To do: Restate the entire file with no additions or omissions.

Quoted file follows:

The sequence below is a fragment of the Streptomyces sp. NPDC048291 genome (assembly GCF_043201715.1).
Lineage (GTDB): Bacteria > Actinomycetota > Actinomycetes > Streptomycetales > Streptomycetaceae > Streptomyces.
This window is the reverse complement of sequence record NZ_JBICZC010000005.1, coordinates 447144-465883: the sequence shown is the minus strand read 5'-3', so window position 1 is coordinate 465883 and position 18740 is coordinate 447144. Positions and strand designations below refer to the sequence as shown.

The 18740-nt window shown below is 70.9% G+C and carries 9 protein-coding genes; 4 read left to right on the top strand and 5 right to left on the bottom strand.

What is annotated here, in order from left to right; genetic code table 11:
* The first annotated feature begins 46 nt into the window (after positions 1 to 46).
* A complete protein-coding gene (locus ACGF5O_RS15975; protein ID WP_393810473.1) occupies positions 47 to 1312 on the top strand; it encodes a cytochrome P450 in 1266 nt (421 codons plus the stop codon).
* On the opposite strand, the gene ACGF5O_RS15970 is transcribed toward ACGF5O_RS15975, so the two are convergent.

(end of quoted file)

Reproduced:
The sequence below is a fragment of the Streptomyces sp. NPDC048291 genome (assembly GCF_043201715.1).
Lineage (GTDB): Bacteria > Actinomycetota > Actinomycetes > Streptomycetales > Streptomycetaceae > Streptomyces.
This window is the reverse complement of sequence record NZ_JBICZC010000005.1, coordinates 447144-465883: the sequence shown is the minus strand read 5'-3', so window position 1 is coordinate 465883 and position 18740 is coordinate 447144. Positions and strand designations below refer to the sequence as shown.

The 18740-nt window shown below is 70.9% G+C and carries 9 protein-coding genes; 4 read left to right on the top strand and 5 right to left on the bottom strand.

What is annotated here, in order from left to right; genetic code table 11:
* The first annotated feature begins 46 nt into the window (after positions 1 to 46).
* A complete protein-coding gene (locus ACGF5O_RS15975; protein ID WP_393810473.1) occupies positions 47 to 1312 on the top strand; it encodes a cytochrome P450 in 1266 nt (421 codons plus the stop codon).
* On the opposite strand, the gene ACGF5O_RS15970 is transcribed toward ACGF5O_RS15975, so the two are convergent.